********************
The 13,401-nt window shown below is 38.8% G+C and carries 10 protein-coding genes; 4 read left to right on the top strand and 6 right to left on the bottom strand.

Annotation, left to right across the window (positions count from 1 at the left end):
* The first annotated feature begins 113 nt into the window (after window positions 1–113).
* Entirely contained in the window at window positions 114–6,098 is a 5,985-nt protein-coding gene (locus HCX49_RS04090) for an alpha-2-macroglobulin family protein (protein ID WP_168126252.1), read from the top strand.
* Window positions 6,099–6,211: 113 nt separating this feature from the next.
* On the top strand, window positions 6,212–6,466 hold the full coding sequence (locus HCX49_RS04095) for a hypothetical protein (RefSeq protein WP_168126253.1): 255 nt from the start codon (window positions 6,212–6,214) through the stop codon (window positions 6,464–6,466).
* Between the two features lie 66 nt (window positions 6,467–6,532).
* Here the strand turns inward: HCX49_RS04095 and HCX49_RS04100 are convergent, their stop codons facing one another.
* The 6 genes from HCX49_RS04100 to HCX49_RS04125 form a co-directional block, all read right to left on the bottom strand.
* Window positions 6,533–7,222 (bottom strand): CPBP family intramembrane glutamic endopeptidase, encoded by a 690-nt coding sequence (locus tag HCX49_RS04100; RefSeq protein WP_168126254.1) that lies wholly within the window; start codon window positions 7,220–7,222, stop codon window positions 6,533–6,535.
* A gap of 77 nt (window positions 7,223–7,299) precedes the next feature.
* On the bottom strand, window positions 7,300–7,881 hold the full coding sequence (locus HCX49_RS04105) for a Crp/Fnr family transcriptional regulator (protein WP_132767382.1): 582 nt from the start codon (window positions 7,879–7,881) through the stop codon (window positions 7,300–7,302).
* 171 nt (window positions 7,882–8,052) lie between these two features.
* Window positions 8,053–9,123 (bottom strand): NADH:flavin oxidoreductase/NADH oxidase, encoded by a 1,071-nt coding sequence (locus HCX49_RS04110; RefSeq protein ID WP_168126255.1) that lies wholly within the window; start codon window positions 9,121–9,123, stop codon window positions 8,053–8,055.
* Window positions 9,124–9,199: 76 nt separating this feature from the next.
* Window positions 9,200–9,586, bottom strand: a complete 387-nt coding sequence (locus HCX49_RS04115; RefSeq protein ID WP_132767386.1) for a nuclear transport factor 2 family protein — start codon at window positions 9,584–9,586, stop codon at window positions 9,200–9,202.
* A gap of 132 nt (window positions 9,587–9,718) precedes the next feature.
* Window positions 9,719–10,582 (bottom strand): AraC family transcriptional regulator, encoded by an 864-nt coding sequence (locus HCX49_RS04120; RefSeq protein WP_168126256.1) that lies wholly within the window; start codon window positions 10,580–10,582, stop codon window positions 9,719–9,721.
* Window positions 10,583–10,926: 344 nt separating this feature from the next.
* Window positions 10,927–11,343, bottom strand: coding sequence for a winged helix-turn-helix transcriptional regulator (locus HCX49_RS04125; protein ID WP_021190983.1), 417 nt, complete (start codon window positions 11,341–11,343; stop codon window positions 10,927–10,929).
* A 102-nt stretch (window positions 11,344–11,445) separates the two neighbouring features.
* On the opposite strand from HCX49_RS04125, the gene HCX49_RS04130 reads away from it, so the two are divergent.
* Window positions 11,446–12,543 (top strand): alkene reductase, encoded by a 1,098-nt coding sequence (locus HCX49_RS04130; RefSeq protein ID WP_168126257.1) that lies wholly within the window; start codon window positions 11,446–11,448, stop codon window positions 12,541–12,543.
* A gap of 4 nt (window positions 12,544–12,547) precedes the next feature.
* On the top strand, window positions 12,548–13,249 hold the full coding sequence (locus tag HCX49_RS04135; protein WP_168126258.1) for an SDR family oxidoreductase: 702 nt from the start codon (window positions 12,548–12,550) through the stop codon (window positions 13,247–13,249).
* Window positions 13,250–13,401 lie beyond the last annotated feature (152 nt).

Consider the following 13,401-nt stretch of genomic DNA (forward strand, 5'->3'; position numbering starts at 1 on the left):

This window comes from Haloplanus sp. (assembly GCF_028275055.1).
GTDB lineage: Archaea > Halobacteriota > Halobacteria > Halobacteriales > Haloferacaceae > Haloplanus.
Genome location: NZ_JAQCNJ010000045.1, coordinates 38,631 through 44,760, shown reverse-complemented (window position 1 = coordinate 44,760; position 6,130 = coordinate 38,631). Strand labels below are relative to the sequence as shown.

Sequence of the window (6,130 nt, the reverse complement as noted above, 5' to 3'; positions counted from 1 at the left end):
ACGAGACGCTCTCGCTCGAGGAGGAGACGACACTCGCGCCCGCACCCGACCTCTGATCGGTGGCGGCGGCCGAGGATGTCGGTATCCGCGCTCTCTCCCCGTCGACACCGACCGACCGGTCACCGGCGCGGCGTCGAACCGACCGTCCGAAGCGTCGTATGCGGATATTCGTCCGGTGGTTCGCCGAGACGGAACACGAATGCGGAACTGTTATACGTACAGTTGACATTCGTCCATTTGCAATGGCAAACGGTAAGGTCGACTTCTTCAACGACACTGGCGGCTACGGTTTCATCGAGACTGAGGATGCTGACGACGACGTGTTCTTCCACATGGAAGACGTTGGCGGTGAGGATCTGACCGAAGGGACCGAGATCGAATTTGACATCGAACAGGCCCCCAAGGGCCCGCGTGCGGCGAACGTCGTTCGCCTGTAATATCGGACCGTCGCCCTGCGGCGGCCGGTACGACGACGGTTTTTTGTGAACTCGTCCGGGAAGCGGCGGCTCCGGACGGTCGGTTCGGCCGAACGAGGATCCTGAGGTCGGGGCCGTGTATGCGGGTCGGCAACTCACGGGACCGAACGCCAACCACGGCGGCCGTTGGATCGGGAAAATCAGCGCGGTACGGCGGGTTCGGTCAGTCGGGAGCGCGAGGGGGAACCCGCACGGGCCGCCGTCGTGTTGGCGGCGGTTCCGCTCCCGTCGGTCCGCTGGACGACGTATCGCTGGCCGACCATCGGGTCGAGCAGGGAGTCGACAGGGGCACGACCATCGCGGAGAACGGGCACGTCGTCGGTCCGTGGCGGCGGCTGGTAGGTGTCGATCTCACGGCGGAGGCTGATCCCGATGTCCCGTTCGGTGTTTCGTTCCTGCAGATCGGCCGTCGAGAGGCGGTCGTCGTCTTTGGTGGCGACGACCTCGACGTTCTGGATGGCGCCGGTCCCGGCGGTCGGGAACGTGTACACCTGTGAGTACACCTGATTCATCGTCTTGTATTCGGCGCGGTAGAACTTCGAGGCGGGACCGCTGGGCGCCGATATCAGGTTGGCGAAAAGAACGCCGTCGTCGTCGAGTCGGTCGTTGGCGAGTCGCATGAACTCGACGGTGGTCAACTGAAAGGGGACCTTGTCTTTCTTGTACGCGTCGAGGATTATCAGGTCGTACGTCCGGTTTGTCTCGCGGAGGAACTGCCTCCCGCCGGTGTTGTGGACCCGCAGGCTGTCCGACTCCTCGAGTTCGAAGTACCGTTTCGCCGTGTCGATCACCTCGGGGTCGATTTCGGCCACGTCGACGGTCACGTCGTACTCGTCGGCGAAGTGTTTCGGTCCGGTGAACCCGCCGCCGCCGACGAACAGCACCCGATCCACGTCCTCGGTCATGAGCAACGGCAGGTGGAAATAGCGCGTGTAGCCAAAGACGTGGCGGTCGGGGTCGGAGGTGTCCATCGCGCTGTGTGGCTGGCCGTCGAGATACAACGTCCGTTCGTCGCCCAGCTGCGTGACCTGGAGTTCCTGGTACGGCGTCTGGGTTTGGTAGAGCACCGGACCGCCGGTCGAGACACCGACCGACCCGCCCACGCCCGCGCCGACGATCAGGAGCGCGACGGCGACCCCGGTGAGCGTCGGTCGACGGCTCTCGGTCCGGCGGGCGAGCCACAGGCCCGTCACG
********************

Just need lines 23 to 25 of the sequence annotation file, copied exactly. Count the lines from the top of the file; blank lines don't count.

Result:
* Window positions 11,446–12,543 (top strand): alkene reductase, encoded by a 1,098-nt coding sequence (locus HCX49_RS04130; RefSeq protein ID WP_168126257.1) that lies wholly within the window; start codon window positions 11,446–11,448, stop codon window positions 12,541–12,543.
* A gap of 4 nt (window positions 12,544–12,547) precedes the next feature.
* On the top strand, window positions 12,548–13,249 hold the full coding sequence (locus tag HCX49_RS04135; protein WP_168126258.1) for an SDR family oxidoreductase: 702 nt from the start codon (window positions 12,548–12,550) through the stop codon (window positions 13,247–13,249).